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Red Kettle campaign connects community at Christmas

Janet Kirichenko, left, and Sam Harms of the Northview Community Church donate their time to the Salvation Army’s Red Kettle campaign outside the PriceSmart location on South Fraser Way on Wednesday. The Sally Ann is hoping to raise $500,000 over the Christmas holidays to help run its wide range of programs. - Tim Fitzgerald
Janet Kirichenko, left, and Sam Harms of the Northview Community Church donate their time to the Salvation Army’s Red Kettle campaign outside the PriceSmart location on South Fraser Way on Wednesday. The Sally Ann is hoping to raise $500,000 over the Christmas holidays to help run its wide range of programs.
— image credit: Tim Fitzgerald

by Tim Fitzgerald, Black Press

Janet Kirichenko stands in front of the doors of the PriceSmart on South Fraser Way, one hand lightly ringing sleigh bells, the other ready with a candy cane.

As she hands out one of her last treats to another young smiling face, Kirichenko offers a hearty thank you as the familiar rattle of change temporarily replaces her chimes.

Kirichenko is just one of the many members of the Northview Community Church who are donating their time this holiday season to work the Salvation Army’s Red Kettle campaign. It’s the church’s third year taking on the PriceSmart location for the Salvation Army, Kirichenko said.

She says she’s more than happy to give up two hours from her day to help the Sally Ann, especially because of her experiences last year. Kirichenko wasn’t able to work the kettle last year because of her job in the retail sector. She said she didn’t like what she saw.

“As the season wore on, it was all about greed and profits. People just kept buying, and companies care too much about profits,” she said. “There was no sense of the spirit of the season. It makes your heart sick.”

Now she dispenses kind words and candy canes to customers making their way in to shop for groceries, regardless if they donate or not. For Kirichenko, the opportunity to reach out to the people of her community is too good to pass up.

“The Salvation Army does such tremendous work. We help raise the money but they know where all the nickels and dimes need to go. They’re the ones connected to the community and the people who need it most. So for me, it’s a chance to just talk to people and maybe brighten up their day.”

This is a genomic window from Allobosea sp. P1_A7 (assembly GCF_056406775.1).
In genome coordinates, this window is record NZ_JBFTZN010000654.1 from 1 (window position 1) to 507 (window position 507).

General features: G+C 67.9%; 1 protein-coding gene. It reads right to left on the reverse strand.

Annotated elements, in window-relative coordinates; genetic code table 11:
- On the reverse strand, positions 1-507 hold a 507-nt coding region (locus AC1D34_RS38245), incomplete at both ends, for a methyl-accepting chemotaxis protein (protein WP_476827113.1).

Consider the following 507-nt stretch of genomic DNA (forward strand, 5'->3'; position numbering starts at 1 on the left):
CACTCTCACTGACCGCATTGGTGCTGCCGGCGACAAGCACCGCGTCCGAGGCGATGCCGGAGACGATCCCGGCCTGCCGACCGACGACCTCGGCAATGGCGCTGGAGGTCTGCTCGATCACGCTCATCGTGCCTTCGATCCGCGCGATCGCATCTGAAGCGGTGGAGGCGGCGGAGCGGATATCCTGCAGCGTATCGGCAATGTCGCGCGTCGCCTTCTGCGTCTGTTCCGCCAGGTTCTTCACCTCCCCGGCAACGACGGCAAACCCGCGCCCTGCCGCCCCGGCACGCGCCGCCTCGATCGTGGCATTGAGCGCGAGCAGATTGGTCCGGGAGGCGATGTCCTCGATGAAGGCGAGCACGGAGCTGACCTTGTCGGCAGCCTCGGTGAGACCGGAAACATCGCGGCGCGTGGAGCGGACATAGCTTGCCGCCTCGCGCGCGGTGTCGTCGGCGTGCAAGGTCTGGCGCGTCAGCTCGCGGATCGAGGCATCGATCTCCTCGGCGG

Greg Harris, director of local missions for the Northview Community Church, says their congregation chooses to help the Salvation Army because their faith and commitment to community are so closely aligned.

“They have such a steadying influence in the community,” said Harris. “The people at our church want to be involved in making this a better place to live and this is an easy way to help out and connect with people. For me seeing people respond with such generosity is great.”

The Salvation Army’s goal is to raise more than $500,000 in donations, whether it’s through its traditional storefront kettles, or through direct donations. In addition, the Salvation Army also has its new countertop kettles that businesses can leave at the front desk for customers to contribute.

Deb Lowell, public relations director at the Abbotsford Salvation Army, says while the goal of raising a half-million dollars is critical to the organization if it hopes to maintain its level of service in Abbotsford, she understands they have a difficult road ahead.

“The challenge is that there are many, many wonderful charities receiving donations throughout the city. We don’t want to wear out our donors, but at the same time, our demands have never been higher,” said Lowell.

She said the relief of having the Northview Community Church take over the PriceSmart means she has one less location to worry about, which  is crucial come Christmas time. She estimates the Salvation Army needs about 4,000 hours of volunteer time for the 14 Red Kettle locations in Abbotsford and Mission.

“The congregation at Northview have been super supportive of what we do,” said Lowell. “Going forward, we would like to use them as a model for what other churches and business can do. The people of Abbotsford are incredibly generous.”

While cash is always king, Lowell said for those who can’t afford to donate or have given their money elsewhere, they can always contribute their time. She said there is a preconceived notion that if you are working a kettle, you have to ask people for money.

However, she said a simple hello or Merry Christmas is really all that’s expected.

The program is so well known and respected that most of the interaction with the public turns out to be friendly conversation.

Kirichenko reiterates that point.

“I’m such a talker. This gives me a venue for my big mouth,” she jokes.

Anyone wishing to become involved with the Abbotsford Salvation Army’s Red Kettle campaign can call 604-309-0660.

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